Hand grenades.
Ultimate Qix (or Volfied, if you prefer) is the 16-bit sequel to the Taito arcade game Qix, which challenged you to claim territory by drawing lines around it. As you draw, a swirling cluster of neon lines bounces around the playfield. Contact with this evil Kandinsky painting snaps your cosmic pencil in half; touching the “Sparx” racing along the lines you’ve drawn is likewise fatal.
Ultimate Qix keeps the basic gameplay of the original while enhancing the graphics and adding a few modern touches. The Qix is gone, replaced with a dozen futuristic bosses, and there are pyramids strewn throughout each stage which grant special abilities, if you’re quick enough to draw boxes around them. You’re supposed to trap the boss in a tiny portion of the screen, but if you’ve got the almighty star power up, you can end the battle of wits early and vaporize him with a deadly hail of lasers. Hey, screw the rules!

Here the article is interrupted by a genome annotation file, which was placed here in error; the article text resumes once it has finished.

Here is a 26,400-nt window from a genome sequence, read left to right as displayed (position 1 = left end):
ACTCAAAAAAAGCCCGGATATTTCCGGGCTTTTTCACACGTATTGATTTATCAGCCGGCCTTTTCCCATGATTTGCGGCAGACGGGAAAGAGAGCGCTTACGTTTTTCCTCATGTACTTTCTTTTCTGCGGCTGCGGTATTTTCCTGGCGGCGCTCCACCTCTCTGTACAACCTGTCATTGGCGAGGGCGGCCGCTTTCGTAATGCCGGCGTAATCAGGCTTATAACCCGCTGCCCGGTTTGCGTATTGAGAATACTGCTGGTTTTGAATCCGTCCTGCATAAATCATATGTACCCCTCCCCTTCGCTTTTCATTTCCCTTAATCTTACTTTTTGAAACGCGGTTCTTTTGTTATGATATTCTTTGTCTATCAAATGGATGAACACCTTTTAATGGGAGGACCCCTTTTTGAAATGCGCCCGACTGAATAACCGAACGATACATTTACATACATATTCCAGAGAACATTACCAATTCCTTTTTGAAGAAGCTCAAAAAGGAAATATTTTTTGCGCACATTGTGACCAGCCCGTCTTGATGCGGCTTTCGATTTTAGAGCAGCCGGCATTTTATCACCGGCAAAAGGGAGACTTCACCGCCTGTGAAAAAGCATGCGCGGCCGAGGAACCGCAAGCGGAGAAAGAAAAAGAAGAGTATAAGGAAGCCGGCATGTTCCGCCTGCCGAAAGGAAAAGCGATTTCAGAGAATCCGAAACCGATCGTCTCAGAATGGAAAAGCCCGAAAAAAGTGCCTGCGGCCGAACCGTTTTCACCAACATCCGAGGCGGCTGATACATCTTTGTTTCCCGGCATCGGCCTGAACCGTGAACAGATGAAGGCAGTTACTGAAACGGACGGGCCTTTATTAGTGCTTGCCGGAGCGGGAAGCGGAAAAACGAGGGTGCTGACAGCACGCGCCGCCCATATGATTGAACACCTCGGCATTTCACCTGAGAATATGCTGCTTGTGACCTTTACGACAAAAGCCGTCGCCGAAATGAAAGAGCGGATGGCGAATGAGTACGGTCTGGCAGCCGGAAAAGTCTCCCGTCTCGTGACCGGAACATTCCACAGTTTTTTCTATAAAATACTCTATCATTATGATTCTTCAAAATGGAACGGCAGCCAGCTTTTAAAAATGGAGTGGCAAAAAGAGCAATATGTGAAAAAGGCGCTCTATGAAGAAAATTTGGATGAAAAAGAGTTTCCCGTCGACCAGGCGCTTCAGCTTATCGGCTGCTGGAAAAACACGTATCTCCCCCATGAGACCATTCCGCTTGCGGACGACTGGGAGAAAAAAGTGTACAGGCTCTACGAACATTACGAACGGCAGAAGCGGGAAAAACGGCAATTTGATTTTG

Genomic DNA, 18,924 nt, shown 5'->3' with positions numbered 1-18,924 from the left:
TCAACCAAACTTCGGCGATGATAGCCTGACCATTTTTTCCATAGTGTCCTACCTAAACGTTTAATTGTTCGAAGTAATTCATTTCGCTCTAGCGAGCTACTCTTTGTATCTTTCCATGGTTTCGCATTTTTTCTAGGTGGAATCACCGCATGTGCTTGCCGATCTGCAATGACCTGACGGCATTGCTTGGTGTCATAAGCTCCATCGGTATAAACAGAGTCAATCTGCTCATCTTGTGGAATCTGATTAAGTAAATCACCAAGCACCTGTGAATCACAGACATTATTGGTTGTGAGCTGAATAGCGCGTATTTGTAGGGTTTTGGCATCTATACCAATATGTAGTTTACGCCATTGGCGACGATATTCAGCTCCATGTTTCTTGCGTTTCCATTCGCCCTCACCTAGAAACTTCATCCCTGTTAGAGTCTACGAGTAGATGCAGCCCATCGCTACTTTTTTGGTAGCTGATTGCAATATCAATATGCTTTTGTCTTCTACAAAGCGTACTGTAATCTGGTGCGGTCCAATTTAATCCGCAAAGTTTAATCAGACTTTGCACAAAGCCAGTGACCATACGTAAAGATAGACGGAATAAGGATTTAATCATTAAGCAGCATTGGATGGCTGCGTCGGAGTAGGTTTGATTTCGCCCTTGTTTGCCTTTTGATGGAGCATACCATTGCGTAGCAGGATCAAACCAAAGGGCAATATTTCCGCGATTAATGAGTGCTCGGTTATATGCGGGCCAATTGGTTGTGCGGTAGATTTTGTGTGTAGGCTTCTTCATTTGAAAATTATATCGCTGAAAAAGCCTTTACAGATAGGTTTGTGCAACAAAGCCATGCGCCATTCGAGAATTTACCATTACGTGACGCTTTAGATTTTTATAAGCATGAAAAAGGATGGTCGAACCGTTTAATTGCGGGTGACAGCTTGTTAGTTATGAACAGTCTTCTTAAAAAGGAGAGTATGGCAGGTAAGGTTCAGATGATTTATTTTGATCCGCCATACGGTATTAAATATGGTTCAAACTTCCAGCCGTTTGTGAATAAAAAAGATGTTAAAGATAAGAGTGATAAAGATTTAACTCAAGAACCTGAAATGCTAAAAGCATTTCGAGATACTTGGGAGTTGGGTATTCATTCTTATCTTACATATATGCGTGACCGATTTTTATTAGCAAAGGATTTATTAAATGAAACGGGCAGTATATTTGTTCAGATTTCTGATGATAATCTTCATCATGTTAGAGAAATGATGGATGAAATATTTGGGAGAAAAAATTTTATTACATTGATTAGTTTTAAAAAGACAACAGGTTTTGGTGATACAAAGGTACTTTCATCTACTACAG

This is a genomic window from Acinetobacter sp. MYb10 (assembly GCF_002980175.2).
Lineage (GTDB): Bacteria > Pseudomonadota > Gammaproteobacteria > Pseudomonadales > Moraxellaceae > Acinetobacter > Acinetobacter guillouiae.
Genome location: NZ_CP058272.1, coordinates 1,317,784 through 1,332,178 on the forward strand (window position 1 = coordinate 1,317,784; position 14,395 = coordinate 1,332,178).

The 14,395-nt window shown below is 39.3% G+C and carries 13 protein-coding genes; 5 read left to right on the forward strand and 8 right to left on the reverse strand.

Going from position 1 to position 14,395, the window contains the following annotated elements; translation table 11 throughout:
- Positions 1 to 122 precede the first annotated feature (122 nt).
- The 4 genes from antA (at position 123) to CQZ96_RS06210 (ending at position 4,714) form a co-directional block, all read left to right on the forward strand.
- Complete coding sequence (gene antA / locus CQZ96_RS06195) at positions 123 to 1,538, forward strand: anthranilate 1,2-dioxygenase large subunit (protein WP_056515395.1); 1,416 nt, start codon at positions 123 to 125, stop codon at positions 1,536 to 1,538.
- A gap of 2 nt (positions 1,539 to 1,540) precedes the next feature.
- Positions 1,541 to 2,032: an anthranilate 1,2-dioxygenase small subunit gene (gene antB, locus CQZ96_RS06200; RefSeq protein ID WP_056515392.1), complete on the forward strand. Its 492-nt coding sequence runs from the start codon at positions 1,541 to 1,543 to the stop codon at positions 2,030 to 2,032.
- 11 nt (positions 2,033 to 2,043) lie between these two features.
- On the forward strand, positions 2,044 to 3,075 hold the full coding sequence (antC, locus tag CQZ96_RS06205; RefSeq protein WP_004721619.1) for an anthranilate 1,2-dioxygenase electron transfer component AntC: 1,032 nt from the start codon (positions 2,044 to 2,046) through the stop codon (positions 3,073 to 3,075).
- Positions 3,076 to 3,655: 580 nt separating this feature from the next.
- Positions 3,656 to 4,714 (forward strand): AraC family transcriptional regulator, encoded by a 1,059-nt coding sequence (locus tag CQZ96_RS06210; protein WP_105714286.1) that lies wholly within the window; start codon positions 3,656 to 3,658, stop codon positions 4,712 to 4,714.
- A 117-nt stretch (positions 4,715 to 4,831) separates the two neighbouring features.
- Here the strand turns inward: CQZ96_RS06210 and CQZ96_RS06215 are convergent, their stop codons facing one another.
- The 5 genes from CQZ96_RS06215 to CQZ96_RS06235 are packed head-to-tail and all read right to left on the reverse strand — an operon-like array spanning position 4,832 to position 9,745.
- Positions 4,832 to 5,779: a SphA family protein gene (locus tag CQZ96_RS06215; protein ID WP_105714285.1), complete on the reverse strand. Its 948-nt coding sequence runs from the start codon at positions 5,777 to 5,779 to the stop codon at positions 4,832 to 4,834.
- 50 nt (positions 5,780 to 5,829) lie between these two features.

One word of caution to players eager to try this one… there’s a constant droning noise in the background of every stage. It’s supposed to add tension to the gameplay, but there’s plenty of it here without the splitting headache this noise will trigger. Get familiar with the mute button and you’ll enjoy Ultimate Qix a whole lot more.
(What’s the deal here, Taito? Was Zuntata on vacation when this game was being developed?)

Gauntlet is an undeniable classic; the perfect marriage of twitchy arcade action and deep role-playing fantasy. It was also pretty old by 1993, which is why a straight arcade port just wasn’t going to cut it on the Sega Genesis. The system was capable of more than this, and more is exactly what you get from Gauntlet IV.
Whatever you do, don't open that door!
Gauntlet IV offers all the frantic action of the arcade game, but you knew that already. Four player action with a Sega Multi-Tap? Check. More monsters than you could count and stages than you could possibly finish? Check. A sarcastic dungeon master who reminds you to “eat your food, not shoot it?” That’s a big check.